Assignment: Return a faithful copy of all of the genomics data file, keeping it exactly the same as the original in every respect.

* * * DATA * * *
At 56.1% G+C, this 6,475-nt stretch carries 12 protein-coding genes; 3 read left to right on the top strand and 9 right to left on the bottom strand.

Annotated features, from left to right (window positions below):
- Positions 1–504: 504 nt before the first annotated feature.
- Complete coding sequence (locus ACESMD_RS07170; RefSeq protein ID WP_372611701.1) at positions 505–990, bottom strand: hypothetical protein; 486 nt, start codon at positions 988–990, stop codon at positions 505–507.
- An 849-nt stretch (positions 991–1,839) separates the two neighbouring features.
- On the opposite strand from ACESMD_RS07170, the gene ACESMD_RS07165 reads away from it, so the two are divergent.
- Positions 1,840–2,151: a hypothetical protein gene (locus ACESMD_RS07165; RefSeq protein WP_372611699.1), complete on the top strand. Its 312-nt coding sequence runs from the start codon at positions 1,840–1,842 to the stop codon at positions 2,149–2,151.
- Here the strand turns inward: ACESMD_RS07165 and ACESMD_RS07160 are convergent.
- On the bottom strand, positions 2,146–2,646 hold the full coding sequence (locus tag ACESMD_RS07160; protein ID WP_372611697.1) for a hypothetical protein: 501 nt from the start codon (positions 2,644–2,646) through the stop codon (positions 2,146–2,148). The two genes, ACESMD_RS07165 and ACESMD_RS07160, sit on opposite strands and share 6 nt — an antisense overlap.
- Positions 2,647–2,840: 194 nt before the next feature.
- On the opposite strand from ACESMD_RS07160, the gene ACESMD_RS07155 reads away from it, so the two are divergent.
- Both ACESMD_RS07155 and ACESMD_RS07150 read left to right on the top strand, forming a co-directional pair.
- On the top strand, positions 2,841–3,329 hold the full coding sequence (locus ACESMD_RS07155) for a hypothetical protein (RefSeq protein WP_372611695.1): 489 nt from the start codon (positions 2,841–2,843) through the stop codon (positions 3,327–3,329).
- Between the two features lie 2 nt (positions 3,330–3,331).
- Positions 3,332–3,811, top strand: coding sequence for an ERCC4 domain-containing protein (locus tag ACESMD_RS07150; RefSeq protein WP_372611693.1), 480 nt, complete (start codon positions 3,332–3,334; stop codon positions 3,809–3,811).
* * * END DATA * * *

At 56.1% G+C, this 6,475-nt stretch carries 12 protein-coding genes; 3 read left to right on the top strand and 9 right to left on the bottom strand.

Annotated features, from left to right (window positions below):
- Positions 1–504: 504 nt before the first annotated feature.
- Complete coding sequence (locus ACESMD_RS07170; RefSeq protein ID WP_372611701.1) at positions 505–990, bottom strand: hypothetical protein; 486 nt, start codon at positions 988–990, stop codon at positions 505–507.
- An 849-nt stretch (positions 991–1,839) separates the two neighbouring features.
- On the opposite strand from ACESMD_RS07170, the gene ACESMD_RS07165 reads away from it, so the two are divergent.
- Positions 1,840–2,151: a hypothetical protein gene (locus ACESMD_RS07165; RefSeq protein WP_372611699.1), complete on the top strand. Its 312-nt coding sequence runs from the start codon at positions 1,840–1,842 to the stop codon at positions 2,149–2,151.
- Here the strand turns inward: ACESMD_RS07165 and ACESMD_RS07160 are convergent.
- On the bottom strand, positions 2,146–2,646 hold the full coding sequence (locus tag ACESMD_RS07160; protein ID WP_372611697.1) for a hypothetical protein: 501 nt from the start codon (positions 2,644–2,646) through the stop codon (positions 2,146–2,148). The two genes, ACESMD_RS07165 and ACESMD_RS07160, sit on opposite strands and share 6 nt — an antisense overlap.
- Positions 2,647–2,840: 194 nt before the next feature.
- On the opposite strand from ACESMD_RS07160, the gene ACESMD_RS07155 reads away from it, so the two are divergent.
- Both ACESMD_RS07155 and ACESMD_RS07150 read left to right on the top strand, forming a co-directional pair.
- On the top strand, positions 2,841–3,329 hold the full coding sequence (locus ACESMD_RS07155) for a hypothetical protein (RefSeq protein WP_372611695.1): 489 nt from the start codon (positions 2,841–2,843) through the stop codon (positions 3,327–3,329).
- Between the two features lie 2 nt (positions 3,330–3,331).
- Positions 3,332–3,811, top strand: coding sequence for an ERCC4 domain-containing protein (locus tag ACESMD_RS07150; RefSeq protein WP_372611693.1), 480 nt, complete (start codon positions 3,332–3,334; stop codon positions 3,809–3,811).